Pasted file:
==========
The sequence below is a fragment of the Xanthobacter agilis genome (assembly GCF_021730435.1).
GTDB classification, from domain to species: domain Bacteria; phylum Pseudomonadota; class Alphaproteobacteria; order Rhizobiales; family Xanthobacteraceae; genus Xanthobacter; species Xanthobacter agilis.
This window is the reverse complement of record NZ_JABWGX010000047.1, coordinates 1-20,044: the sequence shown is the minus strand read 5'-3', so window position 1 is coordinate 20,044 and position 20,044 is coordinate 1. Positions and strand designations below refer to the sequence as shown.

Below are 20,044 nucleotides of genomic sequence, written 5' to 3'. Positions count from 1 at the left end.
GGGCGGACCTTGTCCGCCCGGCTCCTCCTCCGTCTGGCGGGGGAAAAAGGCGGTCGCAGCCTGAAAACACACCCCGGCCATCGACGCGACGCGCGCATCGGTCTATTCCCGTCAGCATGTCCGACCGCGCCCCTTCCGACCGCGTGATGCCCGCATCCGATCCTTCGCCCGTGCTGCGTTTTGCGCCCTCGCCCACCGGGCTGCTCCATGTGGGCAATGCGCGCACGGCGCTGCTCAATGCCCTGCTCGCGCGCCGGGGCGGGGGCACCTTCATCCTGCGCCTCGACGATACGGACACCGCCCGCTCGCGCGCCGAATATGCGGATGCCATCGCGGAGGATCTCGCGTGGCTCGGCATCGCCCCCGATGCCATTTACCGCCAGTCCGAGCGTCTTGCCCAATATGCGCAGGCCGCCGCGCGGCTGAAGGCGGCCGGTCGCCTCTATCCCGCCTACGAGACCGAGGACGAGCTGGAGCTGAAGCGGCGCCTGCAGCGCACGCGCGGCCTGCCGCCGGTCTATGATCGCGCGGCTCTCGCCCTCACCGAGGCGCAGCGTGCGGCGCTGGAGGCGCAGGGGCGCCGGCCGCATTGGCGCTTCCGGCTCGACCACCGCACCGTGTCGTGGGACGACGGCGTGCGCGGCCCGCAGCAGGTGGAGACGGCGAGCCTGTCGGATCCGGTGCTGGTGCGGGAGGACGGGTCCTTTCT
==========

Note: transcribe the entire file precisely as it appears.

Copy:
The sequence below is a fragment of the Xanthobacter agilis genome (assembly GCF_021730435.1).
GTDB classification, from domain to species: domain Bacteria; phylum Pseudomonadota; class Alphaproteobacteria; order Rhizobiales; family Xanthobacteraceae; genus Xanthobacter; species Xanthobacter agilis.
This window is the reverse complement of record NZ_JABWGX010000047.1, coordinates 1-20,044: the sequence shown is the minus strand read 5'-3', so window position 1 is coordinate 20,044 and position 20,044 is coordinate 1. Positions and strand designations below refer to the sequence as shown.

Below are 20,044 nucleotides of genomic sequence, written 5' to 3'. Positions count from 1 at the left end.
GGGCGGACCTTGTCCGCCCGGCTCCTCCTCCGTCTGGCGGGGGAAAAAGGCGGTCGCAGCCTGAAAACACACCCCGGCCATCGACGCGACGCGCGCATCGGTCTATTCCCGTCAGCATGTCCGACCGCGCCCCTTCCGACCGCGTGATGCCCGCATCCGATCCTTCGCCCGTGCTGCGTTTTGCGCCCTCGCCCACCGGGCTGCTCCATGTGGGCAATGCGCGCACGGCGCTGCTCAATGCCCTGCTCGCGCGCCGGGGCGGGGGCACCTTCATCCTGCGCCTCGACGATACGGACACCGCCCGCTCGCGCGCCGAATATGCGGATGCCATCGCGGAGGATCTCGCGTGGCTCGGCATCGCCCCCGATGCCATTTACCGCCAGTCCGAGCGTCTTGCCCAATATGCGCAGGCCGCCGCGCGGCTGAAGGCGGCCGGTCGCCTCTATCCCGCCTACGAGACCGAGGACGAGCTGGAGCTGAAGCGGCGCCTGCAGCGCACGCGCGGCCTGCCGCCGGTCTATGATCGCGCGGCTCTCGCCCTCACCGAGGCGCAGCGTGCGGCGCTGGAGGCGCAGGGGCGCCGGCCGCATTGGCGCTTCCGGCTCGACCACCGCACCGTGTCGTGGGACGACGGCGTGCGCGGCCCGCAGCAGGTGGAGACGGCGAGCCTGTCGGATCCGGTGCTGGTGCGGGAGGACGGGTCCTTTCT